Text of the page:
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EarthSky // Today's Image Release Date: Nov 05, 2013

Four comets in one night

“Four comets in one night – an opportunity too rare to be missed.” – Zlatan Merakov

View larger. | Zlatan Merakov, who is a friend on EarthSky Facebook,  captured these images of four comets visible now in Earth's night sky.  Thank you, Zlatan!

View larger. | Zlatan Merakov, who is a friend on EarthSky Facebook, captured these images of four comets visible now in Earth’s night sky. Thank you, Zlatan!

Zlatan Merakov in Bulgaria created this collage of images of comets, four of them, seen in a single night. Using a telescope, he captured all four images in one night in early November 2013.

And it wasn’t just a one-night event. In fact, several of these comets will be visible for some weeks or months to come, to amateur astronomers with telescopes and binoculars. At least one of these comets, Comet ISON, and possibly two of them – ISON and Comet Lovejoy – may become visible to the eye alone later this year. We hope so!

Why are there so many comets in Earth’s sky right now? There’s no real reason; it’s just happenstance. Unusual, yes. Earth-shaking … scary … portentous? No.

The fact is, the more powerful your telescope, the more comets you will see. On September 10, 2013, astronomy educator Stuart Atkinson at the blog Cumbrian Sky wrote about the apparent plethora of comets visible to amateur astronomers right now. He wrote:

Ok. The thing is, on every day of every week of every month of every year since the formation of the solar system, all those billions of years ago, there have been comets drifting around and passing Earth. They are always there, ALWAYS there, out in space. They’re as natural a part of our world as the planets, clouds and kittens. Astronomers who observe the sky don’t get excited about comets because there are so many of the damned things! It’s like a birdspotter getting excited about blackbirds, or thrushes.

Occasionally a comet is found with unusual properties, or an unusual orbit, and then the ears of astronomers prick up, especially if orbit calculations show the comet might become visible to the naked eye.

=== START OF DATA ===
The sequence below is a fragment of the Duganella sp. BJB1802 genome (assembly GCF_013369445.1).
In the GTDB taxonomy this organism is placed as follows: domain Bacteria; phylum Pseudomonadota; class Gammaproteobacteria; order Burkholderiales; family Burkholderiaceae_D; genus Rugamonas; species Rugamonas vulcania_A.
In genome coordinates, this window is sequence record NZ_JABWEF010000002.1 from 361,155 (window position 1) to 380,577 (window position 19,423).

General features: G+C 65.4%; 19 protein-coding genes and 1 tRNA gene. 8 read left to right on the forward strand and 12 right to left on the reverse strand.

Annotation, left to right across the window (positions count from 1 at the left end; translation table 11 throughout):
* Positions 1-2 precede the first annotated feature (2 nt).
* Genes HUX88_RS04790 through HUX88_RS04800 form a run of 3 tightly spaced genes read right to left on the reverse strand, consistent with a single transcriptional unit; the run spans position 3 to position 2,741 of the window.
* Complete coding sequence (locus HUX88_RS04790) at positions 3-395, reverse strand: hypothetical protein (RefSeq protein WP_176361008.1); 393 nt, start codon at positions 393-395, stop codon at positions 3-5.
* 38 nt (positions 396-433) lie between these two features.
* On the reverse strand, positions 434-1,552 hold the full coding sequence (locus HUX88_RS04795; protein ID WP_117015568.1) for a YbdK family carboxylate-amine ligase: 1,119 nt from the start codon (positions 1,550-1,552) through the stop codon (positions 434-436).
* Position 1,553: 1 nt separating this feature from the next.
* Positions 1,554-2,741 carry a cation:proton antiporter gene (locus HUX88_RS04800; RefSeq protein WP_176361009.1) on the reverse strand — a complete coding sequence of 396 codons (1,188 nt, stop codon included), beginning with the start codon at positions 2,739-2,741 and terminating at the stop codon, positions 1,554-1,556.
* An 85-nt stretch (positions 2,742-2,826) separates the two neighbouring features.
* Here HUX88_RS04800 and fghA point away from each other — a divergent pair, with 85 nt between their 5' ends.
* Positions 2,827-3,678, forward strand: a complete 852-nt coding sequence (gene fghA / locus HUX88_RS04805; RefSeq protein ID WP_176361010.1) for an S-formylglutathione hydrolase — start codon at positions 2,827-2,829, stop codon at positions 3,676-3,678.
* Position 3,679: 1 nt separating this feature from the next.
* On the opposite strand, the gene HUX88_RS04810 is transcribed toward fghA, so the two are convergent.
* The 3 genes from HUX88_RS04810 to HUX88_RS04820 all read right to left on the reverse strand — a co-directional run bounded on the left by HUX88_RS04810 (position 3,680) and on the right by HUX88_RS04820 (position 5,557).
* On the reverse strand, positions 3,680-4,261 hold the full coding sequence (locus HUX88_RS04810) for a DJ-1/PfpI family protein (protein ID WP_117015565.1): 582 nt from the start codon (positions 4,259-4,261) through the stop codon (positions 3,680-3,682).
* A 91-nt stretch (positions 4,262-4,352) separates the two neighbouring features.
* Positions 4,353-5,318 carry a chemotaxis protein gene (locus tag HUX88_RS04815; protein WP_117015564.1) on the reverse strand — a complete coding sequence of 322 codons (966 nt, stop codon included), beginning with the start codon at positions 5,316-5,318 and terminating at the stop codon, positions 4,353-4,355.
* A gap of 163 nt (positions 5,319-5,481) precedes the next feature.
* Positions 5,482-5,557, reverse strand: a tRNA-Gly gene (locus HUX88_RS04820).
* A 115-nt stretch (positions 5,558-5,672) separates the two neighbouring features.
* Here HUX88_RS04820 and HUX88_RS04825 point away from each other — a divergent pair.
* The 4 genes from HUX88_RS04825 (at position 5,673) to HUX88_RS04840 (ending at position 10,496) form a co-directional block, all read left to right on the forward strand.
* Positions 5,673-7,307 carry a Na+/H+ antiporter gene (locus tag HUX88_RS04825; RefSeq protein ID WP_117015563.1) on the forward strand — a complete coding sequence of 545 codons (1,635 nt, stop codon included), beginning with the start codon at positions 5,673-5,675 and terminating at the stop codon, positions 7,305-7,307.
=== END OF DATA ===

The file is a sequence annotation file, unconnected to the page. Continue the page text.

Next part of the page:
Because most comets don’t. Most comets never come anywhere near the sun, or the Earth, so never get bright enough to be seen without a good-sized telescope. ISON is unusual because it will get very close to the sun, and relatively close to Earth, and it has the potential to become a bright object later in the year. But it might not. We don’t know yet.

Stuart Atkinson at the blog Cumbrian Sky created this illustration of the sky on a single night, at a single time of night, to show us all how many comets are actually up there at any given time.  Via Stuart Atkinson at Cumbrian Sky.

Stuart Atkinson at the blog Cumbrian Sky created this illustration of the sky on a single night, at a single time of night, to show us all how many comets are actually up there at any given time. Illustration via Cumbrian Sky.

Atkinson goes on to express extreme frustration at the nutters, as he calls them, who think that these comets mean something. Swarm of comets heading toward Earth? Omens of disaster? Sign from the gods? Nope. Just a natural and normal part of life on Earth, at a time in history when many people have telescopes large enough to locate comets.

Thank you, Zlatan, for the great collage of comet images, and thank you, Stuart, for the comet illustration and your words of wisdom!

Use binoculars to catch Comet Lovejoy near Beehive star cluster this week

Everything you need to know: Comet ISON in 2013

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